Siberian Berry Takes Hold On The Prairies – for Sep. 13, 2010

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Look out blueberries and saskatoons – there’s a new berry in town. Marvin and Judy Hrudey, who own Emjay’s berry farm, are growing haskap berries, which originated in Siberia and Japan.

The Hrudeys have always grown a variety of berries in their orchard near Andrew. Marvin was a grain farmer who decided to turn his full-time attention to his orchard berries about three years ago. The Hrudeys currently grow a number of cultivars, including buffalo berries, sea buckthorn berries, chokecherries, Saskatchewan sour cherries, Evans cherries, strawberries, cranberries and raspberries. “We’re constantly doing something different here,” says Marvin.

Haskaps are currently the Hrudeys’ biggest project. Marvin first learned about them on the Internet. He was eventually referred to Dr. Bob Bors in the horticulture department at the University of Saskatchewan. Bors and his colleague Rick Sawatzky are running one of the only fruit programs in Western Canada.

Bors has brought several haskap cuttings from Siberia and Japan to the University of Saskatchewan. The Siberian varieties are bitter and smaller, while the Japanese varieties are larger and sweeter. Bors has also travelled around Canada acquiring cuttings of blue honeysuckle, which are in the same family as the haskaps. He is currently working to cross and develop new varieties. Canadian haskap varieties are hardy, but tend to produce a more tart-tasting berry.

Hardy, but hard to harvest

The Hrudeys acquired some of their plants at a field day at the University of Saskatchewan and later purchased some from a private grower. Haskaps are globe-shaped purple berries that usually ripen in mid-June and have a three-week harvest season. The berries are full of antioxidants and vitamin C.

Plants can grow to about 1.5 metres. It takes about three years of growth before the plants produce five to 10 kilograms of berries each season. Haskaps would be a good choice for organic growers as the plants don’t need to be sprayed for disease or pests. Marvin uses plastic mulch around the plants to control weeds. The plants start blooming about three weeks after the snow melts.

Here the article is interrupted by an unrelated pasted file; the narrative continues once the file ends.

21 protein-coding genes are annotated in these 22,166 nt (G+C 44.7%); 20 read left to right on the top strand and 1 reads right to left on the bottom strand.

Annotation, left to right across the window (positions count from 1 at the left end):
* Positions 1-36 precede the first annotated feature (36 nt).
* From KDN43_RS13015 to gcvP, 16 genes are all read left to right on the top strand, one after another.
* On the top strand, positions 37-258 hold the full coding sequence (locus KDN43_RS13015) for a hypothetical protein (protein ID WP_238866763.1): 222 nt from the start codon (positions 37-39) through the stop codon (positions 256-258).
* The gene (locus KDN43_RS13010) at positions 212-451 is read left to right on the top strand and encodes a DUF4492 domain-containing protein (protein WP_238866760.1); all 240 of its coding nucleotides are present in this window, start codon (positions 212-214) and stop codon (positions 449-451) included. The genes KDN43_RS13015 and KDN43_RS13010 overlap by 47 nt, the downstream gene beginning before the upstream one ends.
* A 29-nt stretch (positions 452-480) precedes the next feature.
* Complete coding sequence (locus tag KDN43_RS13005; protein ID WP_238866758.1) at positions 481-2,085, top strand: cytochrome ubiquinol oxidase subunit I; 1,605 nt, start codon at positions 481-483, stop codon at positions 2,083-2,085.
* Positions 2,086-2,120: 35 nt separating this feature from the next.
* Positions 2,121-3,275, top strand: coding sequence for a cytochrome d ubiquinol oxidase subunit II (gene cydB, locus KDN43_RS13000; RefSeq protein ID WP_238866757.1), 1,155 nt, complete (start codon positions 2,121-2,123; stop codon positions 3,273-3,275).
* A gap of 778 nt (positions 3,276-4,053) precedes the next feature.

Picking is labour intensive and needs to be done by hand, although testing of a Polish harvester will begin next year at the University of Saskatchewan.

“The plants grow in segments and if you’re not careful when you’re handling them, you’ll break a segment. If you break the segment, that segment dies off, and there’s no production on it,” says Marvin.

Two years ago, the Hrudeys began selling haskap berries at farmers’ markets around northeastern Alberta. This year, they travelled to 12 markets, including Bonnyville, Fort Saskatchewan and Camrose. Since many people have never heard of the berries, the Hrudeys rely heavily on samples.

Judy said many people are attracted to the berry because it’s the closest thing to a commercial blueberry that can be grown in the Prairie provinces. She says people who know the health benefits of purple berries are also interested in the haskaps. Some say that the berry tastes like a combination of blueberries and raspberries, but Marvin thinks the berry has its own distinct taste. Haskap berries can be used in almost any baking or recipe that calls for fruit. The Hrudeys also make sugar-free haskap jam, haskap juice and haskap wine.



Marvin Hrudey

About the author


Alexis Kienlen

Alexis Kienlen lives in Edmonton and has been writing for Alberta Farmer since 2008. Originally from Saskatoon, Alexis is also the author of two collections of poetry, a biography, and a novel called "Mad Cow."



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